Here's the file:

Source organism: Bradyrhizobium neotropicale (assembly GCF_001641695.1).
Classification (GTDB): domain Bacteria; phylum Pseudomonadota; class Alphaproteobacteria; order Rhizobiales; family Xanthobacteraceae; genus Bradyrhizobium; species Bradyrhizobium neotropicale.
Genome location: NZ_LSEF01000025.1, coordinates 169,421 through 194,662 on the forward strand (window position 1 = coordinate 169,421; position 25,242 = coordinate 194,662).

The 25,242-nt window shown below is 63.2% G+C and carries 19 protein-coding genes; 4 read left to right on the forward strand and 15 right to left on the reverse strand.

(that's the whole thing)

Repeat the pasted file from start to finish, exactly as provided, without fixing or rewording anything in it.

Source organism: Bradyrhizobium neotropicale (assembly GCF_001641695.1).
Classification (GTDB): domain Bacteria; phylum Pseudomonadota; class Alphaproteobacteria; order Rhizobiales; family Xanthobacteraceae; genus Bradyrhizobium; species Bradyrhizobium neotropicale.
Genome location: NZ_LSEF01000025.1, coordinates 169,421 through 194,662 on the forward strand (window position 1 = coordinate 169,421; position 25,242 = coordinate 194,662).

The 25,242-nt window shown below is 63.2% G+C and carries 19 protein-coding genes; 4 read left to right on the forward strand and 15 right to left on the reverse strand.